Giving a physical form to the famous shloka ‘tamaso ma jyotirgamaya’, artist Chaula Doshi brings us an exhibition called ‘Game of Lights’ that narrates her artistic quest in search of the proverbial ‘light’.
Bringing a one-of-its-kind exhibition to the people of Ahmedabad, Chaula Doshi’s Game of Lights plays with light and shadows, in the dark backdrop of the Hutheesing Art Gallery. The exhibition is an exploration of ‘light’, that depicts ideas of divinity, hope and origin.
For Doshi, these ideas were ignited by a famous Sanskrit shloka “tamaso ma jyotirgamaya” which essentially means the transition from darkness to light. Darkness here symbolises fear, despair, greed etc; while light is the antidote to these human frailties. Through her artistic renditions Doshi is trying to understand this nuances and is also giving the viewer an opportunity to reflect upon his/her own internal journey.
The exhibition showcases 15 art installations of varied dimensions, ranging from 3×3 feet to 3×5 feet, that are made using madarpat cloth, with multiple layers hand-stitched over one another. The form that is created is quite simple, inspired mostly from childhood memories and natural scenery. The entire collection is devoid of colour, leaving ample scope for light to create its play.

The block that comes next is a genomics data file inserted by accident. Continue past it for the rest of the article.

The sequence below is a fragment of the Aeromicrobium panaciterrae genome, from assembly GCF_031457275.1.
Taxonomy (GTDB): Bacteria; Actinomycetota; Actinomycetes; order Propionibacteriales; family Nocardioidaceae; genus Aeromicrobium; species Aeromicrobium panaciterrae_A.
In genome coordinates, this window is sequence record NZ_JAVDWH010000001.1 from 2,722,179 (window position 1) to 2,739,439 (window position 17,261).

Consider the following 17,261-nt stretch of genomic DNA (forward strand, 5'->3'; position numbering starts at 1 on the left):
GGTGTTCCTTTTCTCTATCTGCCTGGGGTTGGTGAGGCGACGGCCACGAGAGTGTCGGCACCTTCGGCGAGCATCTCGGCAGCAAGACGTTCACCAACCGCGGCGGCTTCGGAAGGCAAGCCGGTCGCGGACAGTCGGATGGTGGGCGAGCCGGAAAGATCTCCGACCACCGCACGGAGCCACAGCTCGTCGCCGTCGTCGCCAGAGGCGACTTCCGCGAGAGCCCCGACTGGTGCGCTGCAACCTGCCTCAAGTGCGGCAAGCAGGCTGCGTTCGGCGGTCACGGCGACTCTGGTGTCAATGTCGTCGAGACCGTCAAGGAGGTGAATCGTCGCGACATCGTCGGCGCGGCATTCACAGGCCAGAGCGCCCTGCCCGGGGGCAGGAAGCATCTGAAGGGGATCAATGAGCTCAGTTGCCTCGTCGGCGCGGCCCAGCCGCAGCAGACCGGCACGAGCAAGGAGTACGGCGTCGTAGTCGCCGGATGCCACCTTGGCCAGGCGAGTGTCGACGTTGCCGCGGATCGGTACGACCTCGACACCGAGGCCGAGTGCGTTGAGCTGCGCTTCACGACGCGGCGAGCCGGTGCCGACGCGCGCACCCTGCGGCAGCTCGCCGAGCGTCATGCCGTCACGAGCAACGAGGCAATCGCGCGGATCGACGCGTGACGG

Doshi brings the artwork alive through the illusion of shadows. Each piece is back-lit using LED lights. By playing with the thickness of the cloth and adding layers over them, the light shines creating shadows, to bring dynamism to the piece.
On the day the exhibition opened, we chatted with the artist to get a peek into her thought process, she beamed saying that,
“I’ve always been inspired by the shloka [tamaso ma jyotirgamaya] and since the last 10 years I’ve wanted to dedicate a piece to its ideology. So, I came up with this idea about 9 months ago and started working on it. I also wanted to exhibit the work at a place where there was no external light. So that I could create the darkness where the pieces could glow. And Hutheesing was the only place where that was possible.”
A visibly appreciative Anil Relia, art entrepreneur and patron, present at the gallery brought about a fresh perspective, he said “There is an ancient rangoli art form called Sanjhi which was practised in Vaishnava Havelis. It consisted of hand-cut banana leaves that were cut in different forms and shapes to create an entire rangoli. Seeing these art pieces reminds me of those beautiful rangolis and she [Chaula] has also incorporated those traditional elements, like lotus, animals and birds, which is really commendable”.
The exhibition is open at the Hutheesing Arts Gallery from November 12 to 17, all days between 4 and 8 pm. Go visit and find your light!
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